Antarctica: A Year on Ice is a visually stunning, poignant film which captures the sharp divide between summer and winter on the ice continent. It has been Anthony Powell’s project for many years. Filmed over a decade, it captures the mindset which people living there experience during summer, when the sun never sets and winter, when the sun doesn’t come up.
There are only two seasons down below; summer and winter. Our journey begins in October, in which the summer season begins. Thirty research centres are scattered across Antarctica but it is McMurdo Station (the largest one) where we spend most of our time vicariously taking in the experience of living in summer, then winter. As you can imagine, the two seasons couldn’t be more different.
Many interesting facts are interspersed throughout the sweeping visual vistas. A penguin has intelligence on par with a chicken. Four months a year the sun never dips below the horizon, four months a year there is complete darkness. Polar T3 Syndrome is a common occurrence among those who remain over winter: it includes conditions like memory loss, cognitive impairment and mood disturbances.
I think the defining quality of Powell’s documentary which is so powerful is that he allows the camera to roll even when it can seem slightly unnecessary. One example sees a female fire fighter taking a call midway through an interview. She answers the phone, not out of rudeness but through devotion to keeping on track with work. Interviews can wait. Another time is when a few workers jump into frigid waters in the middle of winter. Who can forget seeing birds pecking away at the frozen corpses of seals or penguins? It leaves us feeling uncomfortable but for the better because it stays in reality.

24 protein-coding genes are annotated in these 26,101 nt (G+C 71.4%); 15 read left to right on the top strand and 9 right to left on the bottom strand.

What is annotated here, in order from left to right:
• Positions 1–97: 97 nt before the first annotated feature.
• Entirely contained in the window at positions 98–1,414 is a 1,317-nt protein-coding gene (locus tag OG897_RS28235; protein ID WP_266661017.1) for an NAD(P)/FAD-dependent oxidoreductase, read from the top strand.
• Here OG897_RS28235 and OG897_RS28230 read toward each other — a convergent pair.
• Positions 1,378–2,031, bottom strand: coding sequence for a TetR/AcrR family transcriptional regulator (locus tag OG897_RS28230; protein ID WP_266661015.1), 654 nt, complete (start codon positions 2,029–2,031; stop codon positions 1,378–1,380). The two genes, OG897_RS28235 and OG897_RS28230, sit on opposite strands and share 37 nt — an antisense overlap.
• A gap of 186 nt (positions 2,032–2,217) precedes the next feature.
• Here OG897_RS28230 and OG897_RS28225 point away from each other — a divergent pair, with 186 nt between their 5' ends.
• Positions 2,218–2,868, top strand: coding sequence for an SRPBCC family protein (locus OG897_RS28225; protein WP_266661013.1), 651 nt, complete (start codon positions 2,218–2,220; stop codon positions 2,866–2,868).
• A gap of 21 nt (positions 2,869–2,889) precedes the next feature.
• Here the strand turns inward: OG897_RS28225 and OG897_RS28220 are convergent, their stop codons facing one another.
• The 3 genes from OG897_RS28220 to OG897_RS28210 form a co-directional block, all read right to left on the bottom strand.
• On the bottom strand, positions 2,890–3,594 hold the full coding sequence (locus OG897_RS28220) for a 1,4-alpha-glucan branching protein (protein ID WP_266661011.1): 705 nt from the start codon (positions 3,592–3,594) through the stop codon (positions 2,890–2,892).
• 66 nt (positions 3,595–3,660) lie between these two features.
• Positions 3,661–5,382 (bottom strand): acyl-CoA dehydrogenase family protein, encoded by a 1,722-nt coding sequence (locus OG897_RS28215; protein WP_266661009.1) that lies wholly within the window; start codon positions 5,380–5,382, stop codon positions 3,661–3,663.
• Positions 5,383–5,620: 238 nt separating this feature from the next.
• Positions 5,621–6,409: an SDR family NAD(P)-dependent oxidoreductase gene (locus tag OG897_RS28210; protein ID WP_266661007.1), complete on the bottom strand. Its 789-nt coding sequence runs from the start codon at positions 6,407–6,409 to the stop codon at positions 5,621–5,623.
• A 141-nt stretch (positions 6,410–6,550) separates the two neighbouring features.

Of course a big draw to the film is the scenery and there is plenty of it. Those pulchritudinous views of the night sky have stars so bright you’d almost think a torch is switched on. Plenty of wide sweeping shots take place to capture every open space. So big is Antarctica, some areas are yet to be treaded upon by man. A large mountain rests comfortably next to McMurdo Station. When the sun is out I can imagine it’d be the best view any working person could ask for.
We do meet a few McMurdo Station workers who stay on for winter. I can’t remember all their names but what is notable is how remarkably similar each one is in essence. All of them have an adventurer spirit, a love for winter, a desire to do the job and get along with each other. They are ordinary yet extraordinary.
As the plane arrives to take Powell back home there’s one final view of the ice continent. No one has matched Powell’s attention to detail. March of the Penguins was ok but it only captured a very small part of life down there. Antarctica: A Year on Ice captures the human element to it, with people revelling in an environment which for the time being is largely untouched. Hopefully it remains that way.